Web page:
[00:20:42] Paul Grizzaffi No, I did not cover that in there. But that's actually maybe I'll write an addendum about that one. But no, I find it a lot as a consultant that you're going in, you're going to help them with this, but they've already made the decision, Well, you have to go open source. Why? Because it's free. Okay. Yes, but let me explain actual costs and effort costs and all this from a conceptual standpoint for you. And there may be things you can't do because these open-source tools can't handle X, Y, Z, but this vendor supply tool can. Just various things like that. And it's funny and it's I grudgingly say this is that the development departments and organizations will grit their teeth, but they will get that to software developer, Visual Studio Enterprise license to do their job. But they're not going to spend a few hundred bucks a license for a test tool. Can't Selenium do that? No, Selenium can not do thick clients. All right, so now we have to go Appium, right?Okay, but Appium now we're going to introduce the WinApp driver, right? Or we could go with this vendor supply tool that's going to cover some of that for you. No right or wrong answers. If you got to sit down and understand what your cost in your value propositions are.
[00:21:52] Joe Colantonio 100%. I just have another example. As you mentioned, you need to do a cost analysis. What makes sense? Sometimes people thin Selenium is the right answer. Well, this is a while ago we used to do QTP and they said, Oh, we're going to just go open source. But we've worked once again for a hospital and everyone was on older versions of IE, which Selenium was really not good with. They made the switch over and it was terrible because not the Selenium was terrible, but because QTP handled the older browsers much better. And as you said, if someone had done the research that could say yes Selenium, maybe for this other project would be the right choice. But this current one, it's not going to work.
[00:22:26] Paul Grizzaffi Right. And that's another thing that I remember. I've written about it, but I've talked about it a few times just in a company of any sufficiently large size with a sufficiently large number of disparate products, you're probably going to have more than one test tool. One automation test tool. Simply because you're just going to have so many different things that one tool and one framework may not be enough. You may wind up losing more value than if you brought in a second tool.
[00:22:58] Joe Colantonio Absolutely. I guess another illusion is the automation to handle that we can have anyone use it because it's so user-friendly. Do you see that as an illusion? Maybe giving someone what's considered a powerful automation tool and taking that they'll just be able to get up and running with or without any issues?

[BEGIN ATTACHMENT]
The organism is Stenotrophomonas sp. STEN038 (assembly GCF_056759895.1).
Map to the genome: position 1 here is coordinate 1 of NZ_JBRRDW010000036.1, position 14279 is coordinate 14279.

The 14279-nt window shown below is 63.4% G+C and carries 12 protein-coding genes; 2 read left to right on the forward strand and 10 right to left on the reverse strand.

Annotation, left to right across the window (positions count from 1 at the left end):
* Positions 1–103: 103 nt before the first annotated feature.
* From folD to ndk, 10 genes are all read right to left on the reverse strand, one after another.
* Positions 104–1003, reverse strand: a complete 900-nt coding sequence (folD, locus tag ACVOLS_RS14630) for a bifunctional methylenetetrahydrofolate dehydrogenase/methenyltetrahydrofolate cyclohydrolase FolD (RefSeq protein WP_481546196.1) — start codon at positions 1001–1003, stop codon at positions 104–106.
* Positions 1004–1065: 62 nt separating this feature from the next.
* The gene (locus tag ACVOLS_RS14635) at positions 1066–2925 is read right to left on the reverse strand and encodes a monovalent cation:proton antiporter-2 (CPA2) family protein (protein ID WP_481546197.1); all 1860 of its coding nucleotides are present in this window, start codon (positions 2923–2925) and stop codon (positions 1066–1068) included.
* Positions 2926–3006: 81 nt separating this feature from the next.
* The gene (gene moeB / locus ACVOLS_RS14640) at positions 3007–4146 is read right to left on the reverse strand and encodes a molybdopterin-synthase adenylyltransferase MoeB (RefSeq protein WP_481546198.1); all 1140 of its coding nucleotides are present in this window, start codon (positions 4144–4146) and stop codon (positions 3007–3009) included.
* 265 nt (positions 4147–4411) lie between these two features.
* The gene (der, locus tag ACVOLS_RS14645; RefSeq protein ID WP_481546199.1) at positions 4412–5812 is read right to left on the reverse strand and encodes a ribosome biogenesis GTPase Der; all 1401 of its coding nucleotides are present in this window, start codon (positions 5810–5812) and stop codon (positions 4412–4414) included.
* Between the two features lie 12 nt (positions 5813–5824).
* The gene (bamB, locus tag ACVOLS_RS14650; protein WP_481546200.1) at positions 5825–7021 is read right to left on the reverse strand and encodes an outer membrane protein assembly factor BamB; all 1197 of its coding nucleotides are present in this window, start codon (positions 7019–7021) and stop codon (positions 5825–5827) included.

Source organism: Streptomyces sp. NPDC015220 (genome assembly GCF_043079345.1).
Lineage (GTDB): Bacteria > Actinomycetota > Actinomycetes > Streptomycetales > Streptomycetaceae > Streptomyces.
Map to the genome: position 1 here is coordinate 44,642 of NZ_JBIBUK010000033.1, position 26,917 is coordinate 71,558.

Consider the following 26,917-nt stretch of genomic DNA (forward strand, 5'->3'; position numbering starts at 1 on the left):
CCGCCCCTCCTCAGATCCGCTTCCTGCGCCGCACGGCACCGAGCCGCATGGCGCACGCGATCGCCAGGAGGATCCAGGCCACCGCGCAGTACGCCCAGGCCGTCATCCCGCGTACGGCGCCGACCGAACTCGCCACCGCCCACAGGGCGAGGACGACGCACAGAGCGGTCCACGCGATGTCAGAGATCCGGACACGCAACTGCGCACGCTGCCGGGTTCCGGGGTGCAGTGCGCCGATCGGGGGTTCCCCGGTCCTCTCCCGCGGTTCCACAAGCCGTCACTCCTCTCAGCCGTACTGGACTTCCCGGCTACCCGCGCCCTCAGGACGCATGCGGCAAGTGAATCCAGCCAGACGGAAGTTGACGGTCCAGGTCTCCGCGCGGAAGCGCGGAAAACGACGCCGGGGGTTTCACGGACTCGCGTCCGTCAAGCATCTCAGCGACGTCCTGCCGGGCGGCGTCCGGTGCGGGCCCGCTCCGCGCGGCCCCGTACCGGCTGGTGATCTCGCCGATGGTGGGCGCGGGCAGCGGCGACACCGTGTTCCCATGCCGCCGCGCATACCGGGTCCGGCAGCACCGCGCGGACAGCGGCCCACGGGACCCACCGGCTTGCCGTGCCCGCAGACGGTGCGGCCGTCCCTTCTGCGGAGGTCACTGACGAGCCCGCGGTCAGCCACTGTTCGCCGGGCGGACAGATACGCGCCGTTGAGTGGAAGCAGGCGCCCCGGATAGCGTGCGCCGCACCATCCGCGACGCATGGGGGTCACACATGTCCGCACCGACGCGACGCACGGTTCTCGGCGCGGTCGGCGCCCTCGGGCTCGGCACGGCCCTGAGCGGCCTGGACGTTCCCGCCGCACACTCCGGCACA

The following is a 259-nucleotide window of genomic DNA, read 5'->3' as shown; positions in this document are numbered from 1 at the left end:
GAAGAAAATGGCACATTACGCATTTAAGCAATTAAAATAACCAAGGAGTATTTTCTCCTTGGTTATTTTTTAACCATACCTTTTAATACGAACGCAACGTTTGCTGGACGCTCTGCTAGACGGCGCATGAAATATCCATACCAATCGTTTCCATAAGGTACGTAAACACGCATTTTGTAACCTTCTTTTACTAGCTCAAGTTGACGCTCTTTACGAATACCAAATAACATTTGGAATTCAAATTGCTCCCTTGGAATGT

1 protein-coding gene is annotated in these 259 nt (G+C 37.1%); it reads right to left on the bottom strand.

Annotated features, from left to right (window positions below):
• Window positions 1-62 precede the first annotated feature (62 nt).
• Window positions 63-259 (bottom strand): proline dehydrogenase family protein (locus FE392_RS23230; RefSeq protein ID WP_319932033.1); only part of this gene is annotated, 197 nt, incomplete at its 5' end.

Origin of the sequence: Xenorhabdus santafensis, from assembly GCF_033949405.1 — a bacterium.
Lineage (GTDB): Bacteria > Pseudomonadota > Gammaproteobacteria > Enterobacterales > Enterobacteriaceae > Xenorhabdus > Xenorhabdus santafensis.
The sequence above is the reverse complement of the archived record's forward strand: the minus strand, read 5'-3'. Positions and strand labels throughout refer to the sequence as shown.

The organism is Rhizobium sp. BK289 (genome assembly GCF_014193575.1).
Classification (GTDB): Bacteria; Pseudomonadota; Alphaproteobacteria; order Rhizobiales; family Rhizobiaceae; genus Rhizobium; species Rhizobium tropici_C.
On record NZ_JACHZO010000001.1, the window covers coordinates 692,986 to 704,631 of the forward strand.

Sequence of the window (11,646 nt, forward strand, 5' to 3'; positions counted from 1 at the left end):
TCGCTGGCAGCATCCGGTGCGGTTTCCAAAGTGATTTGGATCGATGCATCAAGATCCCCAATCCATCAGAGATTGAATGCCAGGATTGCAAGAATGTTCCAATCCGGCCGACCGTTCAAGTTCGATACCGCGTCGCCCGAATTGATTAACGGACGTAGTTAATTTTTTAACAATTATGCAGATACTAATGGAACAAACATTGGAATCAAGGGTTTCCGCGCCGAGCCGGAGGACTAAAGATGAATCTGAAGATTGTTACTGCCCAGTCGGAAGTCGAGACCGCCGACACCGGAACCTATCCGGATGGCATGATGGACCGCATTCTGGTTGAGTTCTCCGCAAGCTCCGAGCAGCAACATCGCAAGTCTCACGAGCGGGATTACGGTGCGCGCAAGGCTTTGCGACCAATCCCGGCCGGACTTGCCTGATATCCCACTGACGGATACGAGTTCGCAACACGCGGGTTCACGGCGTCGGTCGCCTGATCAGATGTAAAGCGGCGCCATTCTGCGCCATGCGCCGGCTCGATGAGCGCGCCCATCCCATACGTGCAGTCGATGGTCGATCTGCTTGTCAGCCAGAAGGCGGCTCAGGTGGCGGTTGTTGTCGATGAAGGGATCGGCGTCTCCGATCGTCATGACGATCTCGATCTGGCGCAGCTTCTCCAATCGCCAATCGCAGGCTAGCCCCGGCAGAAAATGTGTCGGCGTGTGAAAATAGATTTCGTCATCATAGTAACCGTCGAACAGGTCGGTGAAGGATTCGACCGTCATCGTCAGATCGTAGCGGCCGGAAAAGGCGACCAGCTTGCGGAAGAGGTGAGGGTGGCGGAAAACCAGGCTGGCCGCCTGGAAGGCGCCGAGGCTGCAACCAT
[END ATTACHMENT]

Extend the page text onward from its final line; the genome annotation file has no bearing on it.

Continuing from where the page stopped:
[00:23:15] Paul Grizzaffi Yes, because I find that is an illusion and it's a rather dangerous one because every time we make a good strive into saving effort with automation that comes back up again, Oh, now I can have anybody write these tests. Well, you can have anybody click the keys, right? You got anybody drag and drop or record or tell whatever GPT that you want a test case to do this. Well, it can't be just anybody, right? First of all, they have to have domain knowledge. Second of all, they have to at least sort of know how to test. Okay, Maybe they don't need to know how to write in a programing language, but, no matter what we're doing under the hood somewhere, right? Behind the curtain with the wizard and all that. It's software and we're developing software. We're sequencing instructions. We have to save those artifacts. We have to look at the results of those artifacts. We have to maintain those artifacts. And yes, the A.I. machine learning changes the dynamic on what it means to maintain those things. But those operations, those activities still have to be there. So if you say, hey, person that doesn't know anything about testing. But yeah, you worked in the medical industry for a while, hired you in and you're going to test this revenue cycle management tool for this healthcare company. That's the way it works.
[00:24:40] Joe Colantonio Sure. So, Paul, I thought we'd have you, since you're a music expert and I thought, I chose Styx. How you would rate ChatGPT's understanding of Styx with software testing? So what I did, I said, I want the ChatGPT. And I said, Give me other analogies other than polls on how testing relates to Styx songs. So here the top five allow you to rate how ChatGPT did.
[00:25:04] Paul Grizzaffi All right, let's go.
[00:25:06] Joe Colantonio First one. It came up with this, Come Sail Away. It says it's like exploratory testing. The song Come Sails Away can be seen as an analogy for exploratory testing, where testers embark on a journey to discover the application's behavior without a predefined test plan. In context, How would you rate that?
[00:25:24] Paul Grizzaffi Rating based on title? I gave it an 8. Rating based on song content. It's like a 2, right? Because the song really is about aliens.
[00:25:36] Joe Colantonio ChatGPT once again failed in that context, and you need to think about it. Awesome. The second one was Renegade, said Penetration Testing. Renegade can be compared to Penetration Testing, where testers act as Renegades or ethical hackers to identify vulnerabilities in the application or system.
[00:25:54] Paul Grizzaffi So again, based on the title? That's a good 8-9. We're talking about lyrical content. That's another 2 because that's about Kill the Dude and now he's on the run from the law. Like, yeah, no, that's more like a black hat, right? Now you tell me this black hat. I'm going to go. All right? Yeah. All right, I'll give that, like, a 7.
[00:26:12] Joe Colantonio Awesome. All right. Now, this one might be a stretch. Too Much Time On My Hands as it relates to performance testing in that the song Too Much Time On My Hands could be seen as a metaphor for performance testing as I emphasize the importance of time in software testing.